A Guide to Fracture Label: Cytochemical Labeling of Freeze-Fractured Cells

  • Pedro Pinto da Silva
  • M. L. F. Barbosa
  • A. P. Aguas


Freeze etching of biological specimens was devised to observe platinum/ carbon (Pt/C) casts of virus crystals frozen and crushed at low temperature (Steere 1957). The method was perfected by Moor and co-workers (1961), who modified high-vacuum equipment to allow “cutting” of specimens at controlled temperatures and at the low pressure required to obtain Pt/C replicas of high resolution. As designed by Moor and coworkers (1961), the freeze-etching apparatus was envisaged as a “freezing ultramicrotome” that produced a cut face of a frozen preparation. “Cutting” was followed by a period of sublimation (“etching”) thought necessary to reveal details of the microanatomy of cells (Moor et al. 1961; Moor and Mühlethaler 1963; Branton and Moor 1964). The first “freeze-fracture’ study was performed by Branton (1966), paradoxically still called “freeze etching” with “no etching.” For years, many researchers kept on submitting their freeze-frac-tured preparations to a period of “etching.” This procedure failed to reveal additional details because the specimens were impregnated in glycerol.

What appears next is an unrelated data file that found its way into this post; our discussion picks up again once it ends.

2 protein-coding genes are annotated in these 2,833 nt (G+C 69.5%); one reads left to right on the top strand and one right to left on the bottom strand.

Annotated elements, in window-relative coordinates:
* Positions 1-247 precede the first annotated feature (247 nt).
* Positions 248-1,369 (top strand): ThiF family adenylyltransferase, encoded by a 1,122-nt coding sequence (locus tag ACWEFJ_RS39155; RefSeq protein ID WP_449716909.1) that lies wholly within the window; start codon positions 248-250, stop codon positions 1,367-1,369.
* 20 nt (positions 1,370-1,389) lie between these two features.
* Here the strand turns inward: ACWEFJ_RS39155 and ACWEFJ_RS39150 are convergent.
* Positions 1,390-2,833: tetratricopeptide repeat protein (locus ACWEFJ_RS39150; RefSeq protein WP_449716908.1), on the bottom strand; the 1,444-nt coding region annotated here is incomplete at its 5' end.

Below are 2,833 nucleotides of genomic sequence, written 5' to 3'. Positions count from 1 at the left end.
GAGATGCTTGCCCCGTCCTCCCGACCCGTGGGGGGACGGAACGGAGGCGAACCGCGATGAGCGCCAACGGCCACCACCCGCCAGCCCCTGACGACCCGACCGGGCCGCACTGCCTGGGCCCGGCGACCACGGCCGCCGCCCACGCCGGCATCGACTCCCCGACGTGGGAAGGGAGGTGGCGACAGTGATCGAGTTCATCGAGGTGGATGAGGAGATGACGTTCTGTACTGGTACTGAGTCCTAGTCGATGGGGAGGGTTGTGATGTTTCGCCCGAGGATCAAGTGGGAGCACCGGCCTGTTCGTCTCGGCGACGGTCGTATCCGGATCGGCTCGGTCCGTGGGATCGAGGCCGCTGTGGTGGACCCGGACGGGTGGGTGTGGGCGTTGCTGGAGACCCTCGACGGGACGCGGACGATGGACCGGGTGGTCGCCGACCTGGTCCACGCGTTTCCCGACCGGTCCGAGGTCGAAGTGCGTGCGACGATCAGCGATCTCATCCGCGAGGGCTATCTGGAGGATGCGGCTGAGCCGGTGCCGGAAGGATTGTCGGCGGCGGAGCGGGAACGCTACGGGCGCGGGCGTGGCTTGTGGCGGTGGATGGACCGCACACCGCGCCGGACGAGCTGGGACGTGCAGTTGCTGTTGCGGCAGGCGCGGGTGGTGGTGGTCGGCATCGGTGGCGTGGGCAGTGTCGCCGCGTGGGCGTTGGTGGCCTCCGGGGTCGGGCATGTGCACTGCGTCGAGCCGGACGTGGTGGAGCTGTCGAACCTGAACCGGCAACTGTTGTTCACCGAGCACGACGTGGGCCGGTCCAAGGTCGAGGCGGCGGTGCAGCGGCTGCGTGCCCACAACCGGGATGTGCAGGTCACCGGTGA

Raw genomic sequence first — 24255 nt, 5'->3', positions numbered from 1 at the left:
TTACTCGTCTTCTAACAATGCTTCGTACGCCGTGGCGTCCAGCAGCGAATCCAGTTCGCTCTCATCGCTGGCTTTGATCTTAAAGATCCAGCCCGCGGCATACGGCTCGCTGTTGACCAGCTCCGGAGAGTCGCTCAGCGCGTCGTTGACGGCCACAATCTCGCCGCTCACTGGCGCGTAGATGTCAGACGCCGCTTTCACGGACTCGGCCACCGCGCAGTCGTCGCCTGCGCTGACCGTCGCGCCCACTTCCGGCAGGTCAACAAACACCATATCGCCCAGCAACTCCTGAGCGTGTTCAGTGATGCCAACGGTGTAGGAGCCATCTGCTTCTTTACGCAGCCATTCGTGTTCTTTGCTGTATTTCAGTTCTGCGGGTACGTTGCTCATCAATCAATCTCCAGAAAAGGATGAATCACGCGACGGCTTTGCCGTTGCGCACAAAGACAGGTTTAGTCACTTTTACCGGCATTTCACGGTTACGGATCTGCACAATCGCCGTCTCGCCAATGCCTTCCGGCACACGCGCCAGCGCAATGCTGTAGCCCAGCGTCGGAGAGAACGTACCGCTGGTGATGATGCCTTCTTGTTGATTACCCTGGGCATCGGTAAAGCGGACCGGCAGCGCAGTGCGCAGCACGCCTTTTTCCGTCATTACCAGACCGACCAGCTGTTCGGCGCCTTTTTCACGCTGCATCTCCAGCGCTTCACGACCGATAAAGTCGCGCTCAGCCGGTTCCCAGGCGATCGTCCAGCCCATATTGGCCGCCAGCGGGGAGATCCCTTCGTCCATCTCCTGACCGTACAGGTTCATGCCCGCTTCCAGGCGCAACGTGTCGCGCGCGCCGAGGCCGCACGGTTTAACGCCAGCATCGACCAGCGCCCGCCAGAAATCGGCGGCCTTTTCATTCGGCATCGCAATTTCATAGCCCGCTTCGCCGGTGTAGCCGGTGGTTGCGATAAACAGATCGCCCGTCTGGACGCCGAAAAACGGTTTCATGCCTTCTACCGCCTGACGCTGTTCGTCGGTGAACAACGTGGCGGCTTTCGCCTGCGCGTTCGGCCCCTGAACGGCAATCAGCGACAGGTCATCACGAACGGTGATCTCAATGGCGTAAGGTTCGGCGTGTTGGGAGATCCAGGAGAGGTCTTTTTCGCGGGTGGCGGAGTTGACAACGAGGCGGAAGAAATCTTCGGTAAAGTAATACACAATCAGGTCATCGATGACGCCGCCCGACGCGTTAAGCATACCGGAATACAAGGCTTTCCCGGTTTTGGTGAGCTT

Colloidal Gold Wheat Germ Agglutinin Freeze Fracture Boar Sperm Cell BioI 
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Copyright information

© Springer-Verlag Berlin Heidelberg 1986

Authors and Affiliations

  • Pedro Pinto da Silva
  • M. L. F. Barbosa
  • A. P. Aguas

There are no affiliations available

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